“Seeking Romance: Why I Want a Lover, Not a Caregiver”

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A Disability Should Not Affect One’s Desirability as a Romantic Partner

Being disabled should not make one an undesirable or impractical candidate for a romantic partner. As a disabled woman who uses a wheelchair due to spinal muscular atrophy, I have often encountered misconceptions and preconceived ideas about dating with a disability. Despite having clear photographs of my wheelchair on my profile, some men I have met through dating apps still seemed unaware of my disability, leading to awkward encounters. Too often, people assume that those with disabilities are asexual or cannot have children, perpetuating harmful stereotypes and myths.

However, disabled people have every right to find love, just like anyone else. Disabled activists like Gem Turner and Rebekah Taussig have shed light on the issue of dating with a disability, challenging the notion that disabled people cannot have fulfilling and loving relationships.

The Unique Challenges of Dating with a Disability

While everyone faces challenges in dating and relationships, disabled people have unique obstacles to overcome. I have often felt the need to apologize for my needs, such as the inability to attend inaccessible events. Moreover, people’s perceptions of disabilities and relationships often lead to misconceptions and doubts about whether a disabled person can be a good romantic partner.

However, I have refused to let my disability define me or get in the way of my happiness. I am a lawyer in London, and I have been open about my disability on Instagram, showing that my disability does not detract from my attractiveness or lovability. Nonetheless, I have encountered situations where my disability was the reason for a potential partner not pursuing a relationship.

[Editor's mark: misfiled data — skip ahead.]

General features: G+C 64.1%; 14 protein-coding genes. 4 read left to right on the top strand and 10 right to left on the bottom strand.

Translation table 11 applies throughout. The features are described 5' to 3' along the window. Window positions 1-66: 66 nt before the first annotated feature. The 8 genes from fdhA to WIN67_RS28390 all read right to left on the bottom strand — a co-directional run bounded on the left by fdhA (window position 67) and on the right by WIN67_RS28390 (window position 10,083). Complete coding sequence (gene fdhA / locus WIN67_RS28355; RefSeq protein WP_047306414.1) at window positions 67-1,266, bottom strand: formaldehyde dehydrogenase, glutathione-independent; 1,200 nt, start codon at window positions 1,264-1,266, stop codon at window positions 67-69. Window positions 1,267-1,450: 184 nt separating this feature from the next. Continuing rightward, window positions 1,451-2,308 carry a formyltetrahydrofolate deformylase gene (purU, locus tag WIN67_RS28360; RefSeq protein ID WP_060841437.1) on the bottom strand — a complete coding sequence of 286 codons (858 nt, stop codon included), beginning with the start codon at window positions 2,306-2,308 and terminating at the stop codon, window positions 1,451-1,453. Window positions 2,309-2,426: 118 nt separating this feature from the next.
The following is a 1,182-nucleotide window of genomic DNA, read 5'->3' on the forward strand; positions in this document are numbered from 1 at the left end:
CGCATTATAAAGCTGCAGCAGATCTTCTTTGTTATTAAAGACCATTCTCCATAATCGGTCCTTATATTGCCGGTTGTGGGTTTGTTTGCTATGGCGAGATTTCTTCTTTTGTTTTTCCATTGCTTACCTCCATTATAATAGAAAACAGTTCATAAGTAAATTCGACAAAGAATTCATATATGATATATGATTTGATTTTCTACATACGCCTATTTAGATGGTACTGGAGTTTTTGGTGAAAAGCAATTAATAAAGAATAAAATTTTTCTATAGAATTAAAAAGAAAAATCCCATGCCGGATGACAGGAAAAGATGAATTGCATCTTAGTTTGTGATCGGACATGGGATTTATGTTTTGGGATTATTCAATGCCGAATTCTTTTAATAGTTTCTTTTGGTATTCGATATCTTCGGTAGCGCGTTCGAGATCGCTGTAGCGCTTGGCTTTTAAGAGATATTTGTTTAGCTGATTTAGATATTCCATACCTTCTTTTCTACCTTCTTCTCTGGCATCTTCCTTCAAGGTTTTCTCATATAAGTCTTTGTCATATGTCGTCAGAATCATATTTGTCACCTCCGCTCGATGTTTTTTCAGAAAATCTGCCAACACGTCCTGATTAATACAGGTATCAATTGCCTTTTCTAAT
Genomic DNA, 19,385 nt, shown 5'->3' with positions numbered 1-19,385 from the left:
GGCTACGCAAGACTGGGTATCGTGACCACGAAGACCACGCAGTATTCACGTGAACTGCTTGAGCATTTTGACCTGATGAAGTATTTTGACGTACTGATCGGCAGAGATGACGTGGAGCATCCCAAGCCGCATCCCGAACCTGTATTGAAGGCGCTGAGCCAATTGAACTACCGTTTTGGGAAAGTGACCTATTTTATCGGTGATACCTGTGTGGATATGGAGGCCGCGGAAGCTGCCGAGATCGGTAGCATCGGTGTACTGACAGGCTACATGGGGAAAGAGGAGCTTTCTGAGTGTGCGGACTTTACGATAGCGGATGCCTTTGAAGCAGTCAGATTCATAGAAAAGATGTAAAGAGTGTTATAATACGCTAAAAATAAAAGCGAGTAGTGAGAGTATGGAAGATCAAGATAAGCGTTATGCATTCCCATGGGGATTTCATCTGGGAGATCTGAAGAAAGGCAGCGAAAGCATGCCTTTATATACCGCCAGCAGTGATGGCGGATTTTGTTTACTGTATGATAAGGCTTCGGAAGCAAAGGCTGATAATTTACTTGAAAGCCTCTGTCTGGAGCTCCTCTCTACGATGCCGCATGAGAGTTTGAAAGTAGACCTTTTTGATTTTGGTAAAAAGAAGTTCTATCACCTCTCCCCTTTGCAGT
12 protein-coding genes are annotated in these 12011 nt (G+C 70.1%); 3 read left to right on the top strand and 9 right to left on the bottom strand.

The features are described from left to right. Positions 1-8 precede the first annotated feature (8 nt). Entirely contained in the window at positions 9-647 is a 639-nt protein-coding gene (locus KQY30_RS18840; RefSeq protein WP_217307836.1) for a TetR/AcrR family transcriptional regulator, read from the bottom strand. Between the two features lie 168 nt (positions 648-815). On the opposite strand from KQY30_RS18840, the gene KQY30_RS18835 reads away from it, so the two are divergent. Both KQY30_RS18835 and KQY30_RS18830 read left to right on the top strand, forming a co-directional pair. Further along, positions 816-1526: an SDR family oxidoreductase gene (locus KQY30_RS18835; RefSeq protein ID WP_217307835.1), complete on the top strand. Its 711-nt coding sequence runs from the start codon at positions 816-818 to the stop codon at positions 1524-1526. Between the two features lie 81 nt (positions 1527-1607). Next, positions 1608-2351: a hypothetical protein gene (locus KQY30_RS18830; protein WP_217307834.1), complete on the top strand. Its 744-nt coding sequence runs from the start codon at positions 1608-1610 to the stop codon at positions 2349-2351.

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The Search for Love as a Disabled Person

Despite these challenges, I remain hopeful about finding love as a disabled person. While dating apps have yielded mixed results, I have connected with men who were genuinely interested in me as a person, regardless of my disability. I have also had meaningful conversations with friends who have shown me support and understanding, breaking down the stereotype of dependency that is often associated with disabilities.

It is crucial to recognize that disabled people can bring value and love to a relationship, just like everyone else. While it is understandable to have questions and concerns, ableism and stereotypes should not prevent disabled people from seeking and finding love. The path may be challenging, but it is possible to find someone who loves and accepts us for who we are, disability and all.

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